The RBA will be purchasing the bonds from the ‘secondary market’ in auctions three times a week. Basically, institutional investors, such as banks (both foreign and local), purchase bonds directly from the government, and then the RBA will purchase them from these investors in what is called the secondary market.

By purchasing the bonds, the RBA effectively increases demand for them, which leads to a decrease in interest rates for those bonds. This then enables the governments that initially sold the bonds to borrow money at lower rates. It is also anticipated to put downward pressure on the Australian dollar, which is usually a positive thing for Australian exporters. The dollar is pushed down because lower interest rates makes Australia less attractive to foreign investors, and that leads to lower demand for the currency. When demand for a currency is low, the value of the currency is usually lowered, which in this case would result in Australian products becoming cheaper and thus more attractive to overseas buyers.

Where does the RBA get the money from to buy the bonds? Technically, they are creating the money and spending it in an effort to stimulate and support the economy. When Ben Bernanke, then-chairman of the US Federal Reserve, was asked during the GFC whether the Fed was printing money, he responded “well, effectively. We’re electronically printing it. Their accounts used to have this much and now they have an extra $100 million and we’ve got the bond.”

Is quantitative easing the same as ‘helicopter money’?

While they are related forms of monetary policy aimed at growing the economy, helicopter money and quantitative easing are quite different. Helicopter money is a strategy that involves a central bank attempting to increase consumer spending by supplying large amounts of newly “printed money” to the public, as if the money were being dropped from a helicopter – hence the term “helicopter money”.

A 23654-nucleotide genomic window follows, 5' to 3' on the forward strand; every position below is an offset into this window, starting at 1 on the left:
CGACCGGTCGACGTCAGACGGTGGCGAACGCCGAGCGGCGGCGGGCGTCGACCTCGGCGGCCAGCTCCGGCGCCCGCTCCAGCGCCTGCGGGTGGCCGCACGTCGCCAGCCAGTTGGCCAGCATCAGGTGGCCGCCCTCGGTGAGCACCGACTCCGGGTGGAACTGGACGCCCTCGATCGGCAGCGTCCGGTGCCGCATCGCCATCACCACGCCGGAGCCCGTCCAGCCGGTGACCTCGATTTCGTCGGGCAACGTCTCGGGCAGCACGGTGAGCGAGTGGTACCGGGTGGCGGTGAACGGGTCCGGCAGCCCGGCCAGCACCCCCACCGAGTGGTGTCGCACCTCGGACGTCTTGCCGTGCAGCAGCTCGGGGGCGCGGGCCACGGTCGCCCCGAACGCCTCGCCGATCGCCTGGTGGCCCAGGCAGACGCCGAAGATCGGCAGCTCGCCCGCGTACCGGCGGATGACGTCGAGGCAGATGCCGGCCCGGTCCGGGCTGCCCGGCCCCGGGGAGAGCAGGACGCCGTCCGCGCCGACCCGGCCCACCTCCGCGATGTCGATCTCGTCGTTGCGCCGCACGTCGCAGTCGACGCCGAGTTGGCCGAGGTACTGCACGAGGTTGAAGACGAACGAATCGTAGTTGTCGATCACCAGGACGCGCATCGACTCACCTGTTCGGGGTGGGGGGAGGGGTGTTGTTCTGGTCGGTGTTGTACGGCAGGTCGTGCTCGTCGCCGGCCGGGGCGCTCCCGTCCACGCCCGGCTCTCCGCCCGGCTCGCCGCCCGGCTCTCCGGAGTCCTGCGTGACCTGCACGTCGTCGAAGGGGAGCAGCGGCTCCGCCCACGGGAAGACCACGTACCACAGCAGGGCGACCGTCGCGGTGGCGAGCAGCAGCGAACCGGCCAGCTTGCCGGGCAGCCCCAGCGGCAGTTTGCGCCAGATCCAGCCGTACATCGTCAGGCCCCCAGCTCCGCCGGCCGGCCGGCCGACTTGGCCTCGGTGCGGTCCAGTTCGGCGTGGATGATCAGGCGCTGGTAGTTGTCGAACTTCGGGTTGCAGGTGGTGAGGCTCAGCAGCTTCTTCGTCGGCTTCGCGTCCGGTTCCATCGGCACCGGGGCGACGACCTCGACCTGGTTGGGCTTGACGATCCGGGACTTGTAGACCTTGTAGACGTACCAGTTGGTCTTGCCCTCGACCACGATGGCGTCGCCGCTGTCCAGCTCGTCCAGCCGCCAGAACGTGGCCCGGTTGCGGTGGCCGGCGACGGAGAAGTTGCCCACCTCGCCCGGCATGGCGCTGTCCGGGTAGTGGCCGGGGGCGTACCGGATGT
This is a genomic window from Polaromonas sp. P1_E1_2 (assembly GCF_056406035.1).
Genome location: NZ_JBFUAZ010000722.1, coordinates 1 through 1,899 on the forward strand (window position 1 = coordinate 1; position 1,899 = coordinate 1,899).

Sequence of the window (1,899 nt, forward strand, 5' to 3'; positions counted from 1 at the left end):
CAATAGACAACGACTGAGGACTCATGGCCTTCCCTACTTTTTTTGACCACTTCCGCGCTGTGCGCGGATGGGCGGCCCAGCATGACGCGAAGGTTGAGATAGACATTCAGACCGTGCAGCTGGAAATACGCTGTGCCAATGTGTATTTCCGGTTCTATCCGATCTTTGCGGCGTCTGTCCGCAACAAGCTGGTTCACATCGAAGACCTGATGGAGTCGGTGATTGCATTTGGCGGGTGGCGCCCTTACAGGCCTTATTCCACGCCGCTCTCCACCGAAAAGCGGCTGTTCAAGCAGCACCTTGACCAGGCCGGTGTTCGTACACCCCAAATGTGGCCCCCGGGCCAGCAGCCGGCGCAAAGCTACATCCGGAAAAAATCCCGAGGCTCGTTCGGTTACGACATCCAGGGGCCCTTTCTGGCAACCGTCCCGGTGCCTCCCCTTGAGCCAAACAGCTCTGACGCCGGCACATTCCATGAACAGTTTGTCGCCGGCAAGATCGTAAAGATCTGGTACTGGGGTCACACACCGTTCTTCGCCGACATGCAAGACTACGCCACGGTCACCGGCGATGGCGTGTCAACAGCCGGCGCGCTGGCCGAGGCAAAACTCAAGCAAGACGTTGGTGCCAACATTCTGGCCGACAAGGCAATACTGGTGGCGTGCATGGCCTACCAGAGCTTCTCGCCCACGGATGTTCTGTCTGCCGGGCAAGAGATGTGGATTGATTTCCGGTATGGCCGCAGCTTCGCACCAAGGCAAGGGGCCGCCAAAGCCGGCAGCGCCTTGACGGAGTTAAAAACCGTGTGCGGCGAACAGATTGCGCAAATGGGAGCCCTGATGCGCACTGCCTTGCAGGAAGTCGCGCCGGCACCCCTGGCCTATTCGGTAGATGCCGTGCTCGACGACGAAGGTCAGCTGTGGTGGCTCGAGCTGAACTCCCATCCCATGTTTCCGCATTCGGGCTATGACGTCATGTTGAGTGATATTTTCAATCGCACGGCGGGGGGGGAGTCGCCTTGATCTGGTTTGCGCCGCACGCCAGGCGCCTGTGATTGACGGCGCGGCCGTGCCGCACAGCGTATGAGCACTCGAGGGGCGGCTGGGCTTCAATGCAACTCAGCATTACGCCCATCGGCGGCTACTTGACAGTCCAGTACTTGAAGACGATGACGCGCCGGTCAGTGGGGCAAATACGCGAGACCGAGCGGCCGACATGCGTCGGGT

Quantitative easing vs helicopter money
Source: phanurak rubpol (Shutterstock)

By comparison, QE does not make cash directly available to consumers. It gives banks the boost if the central bank buys assets from the secondary market, or the government if it buys bonds directly from the government. Another major difference between QE and helicopter money is that with the latter, there is no asset being purchased by the central bank that it can later sell to re-tighten things again, meaning helicopter money is generally less reversible than QE.

Helicopter money, if used in Australia, would most potentially involve the RBA financing government expenditure – such as tax cuts or “gifts” to households – and money would be added to bank accounts (physical banknotes most likely wouldn’t actually be printed). The money the RBA would give to the government would be interest-free and the government wouldn’t have to pay back the debt to the central bank.

While helicopter money might increase consumer consumption, it’s generally seen as a “last resort” strategy because it could lead to outcomes such as currency devaluation, hyperinflation or irresponsible government spending. On the flip side, a possible advantage of helicopter money is that since it is effectively ‘free money’ for consumers and doesn’t have any interest attached, it’s arguably more likely to have a quick impact on consumer spending, as suggested by some economists.

This article was reviewed by our Sub Editor Tom Letts before it was updated, as part of our fact-checking process.